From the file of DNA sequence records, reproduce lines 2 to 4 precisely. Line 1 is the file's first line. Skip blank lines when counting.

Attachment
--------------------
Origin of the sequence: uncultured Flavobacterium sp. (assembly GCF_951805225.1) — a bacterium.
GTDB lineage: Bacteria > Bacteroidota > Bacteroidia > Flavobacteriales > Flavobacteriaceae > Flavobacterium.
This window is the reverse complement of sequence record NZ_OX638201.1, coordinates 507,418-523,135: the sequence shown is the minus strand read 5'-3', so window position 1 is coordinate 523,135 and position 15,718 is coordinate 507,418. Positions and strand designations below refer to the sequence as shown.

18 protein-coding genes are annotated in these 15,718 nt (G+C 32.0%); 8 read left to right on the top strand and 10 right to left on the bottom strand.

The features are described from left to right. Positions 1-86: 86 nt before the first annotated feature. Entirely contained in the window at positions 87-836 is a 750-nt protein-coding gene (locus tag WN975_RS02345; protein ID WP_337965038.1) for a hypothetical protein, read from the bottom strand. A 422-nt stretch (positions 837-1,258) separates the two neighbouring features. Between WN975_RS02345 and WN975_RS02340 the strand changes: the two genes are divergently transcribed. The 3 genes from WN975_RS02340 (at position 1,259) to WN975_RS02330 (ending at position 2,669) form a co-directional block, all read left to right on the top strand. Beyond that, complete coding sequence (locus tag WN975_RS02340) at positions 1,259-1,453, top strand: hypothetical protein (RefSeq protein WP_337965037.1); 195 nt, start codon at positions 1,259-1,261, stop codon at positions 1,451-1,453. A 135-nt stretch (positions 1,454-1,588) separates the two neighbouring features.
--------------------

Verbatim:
GTDB lineage: Bacteria > Bacteroidota > Bacteroidia > Flavobacteriales > Flavobacteriaceae > Flavobacterium.
This window is the reverse complement of sequence record NZ_OX638201.1, coordinates 507,418-523,135: the sequence shown is the minus strand read 5'-3', so window position 1 is coordinate 523,135 and position 15,718 is coordinate 507,418. Positions and strand designations below refer to the sequence as shown.

18 protein-coding genes are annotated in these 15,718 nt (G+C 32.0%); 8 read left to right on the top strand and 10 right to left on the bottom strand.